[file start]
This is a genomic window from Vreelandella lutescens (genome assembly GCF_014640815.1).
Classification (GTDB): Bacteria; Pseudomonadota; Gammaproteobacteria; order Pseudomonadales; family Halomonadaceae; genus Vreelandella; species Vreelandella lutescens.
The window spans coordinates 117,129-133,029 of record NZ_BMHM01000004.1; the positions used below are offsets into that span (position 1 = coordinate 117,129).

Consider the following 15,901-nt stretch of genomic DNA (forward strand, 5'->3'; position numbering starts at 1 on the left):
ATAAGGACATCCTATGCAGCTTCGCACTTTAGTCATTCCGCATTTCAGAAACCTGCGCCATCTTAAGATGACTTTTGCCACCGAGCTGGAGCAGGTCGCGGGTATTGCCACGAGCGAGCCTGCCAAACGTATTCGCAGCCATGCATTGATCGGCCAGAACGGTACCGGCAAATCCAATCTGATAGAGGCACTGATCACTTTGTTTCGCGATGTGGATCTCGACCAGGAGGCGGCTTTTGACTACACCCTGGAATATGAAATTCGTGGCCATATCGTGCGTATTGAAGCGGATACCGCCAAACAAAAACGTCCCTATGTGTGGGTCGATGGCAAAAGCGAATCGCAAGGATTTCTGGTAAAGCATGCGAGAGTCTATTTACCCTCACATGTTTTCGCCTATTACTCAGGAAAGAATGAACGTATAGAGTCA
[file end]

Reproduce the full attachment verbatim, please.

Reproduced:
This is a genomic window from Vreelandella lutescens (genome assembly GCF_014640815.1).
Classification (GTDB): Bacteria; Pseudomonadota; Gammaproteobacteria; order Pseudomonadales; family Halomonadaceae; genus Vreelandella; species Vreelandella lutescens.
The window spans coordinates 117,129-133,029 of record NZ_BMHM01000004.1; the positions used below are offsets into that span (position 1 = coordinate 117,129).

Consider the following 15,901-nt stretch of genomic DNA (forward strand, 5'->3'; position numbering starts at 1 on the left):
ATAAGGACATCCTATGCAGCTTCGCACTTTAGTCATTCCGCATTTCAGAAACCTGCGCCATCTTAAGATGACTTTTGCCACCGAGCTGGAGCAGGTCGCGGGTATTGCCACGAGCGAGCCTGCCAAACGTATTCGCAGCCATGCATTGATCGGCCAGAACGGTACCGGCAAATCCAATCTGATAGAGGCACTGATCACTTTGTTTCGCGATGTGGATCTCGACCAGGAGGCGGCTTTTGACTACACCCTGGAATATGAAATTCGTGGCCATATCGTGCGTATTGAAGCGGATACCGCCAAACAAAAACGTCCCTATGTGTGGGTCGATGGCAAAAGCGAATCGCAAGGATTTCTGGTAAAGCATGCGAGAGTCTATTTACCCTCACATGTTTTCGCCTATTACTCAGGAAAGAATGAACGTATAGAGTCA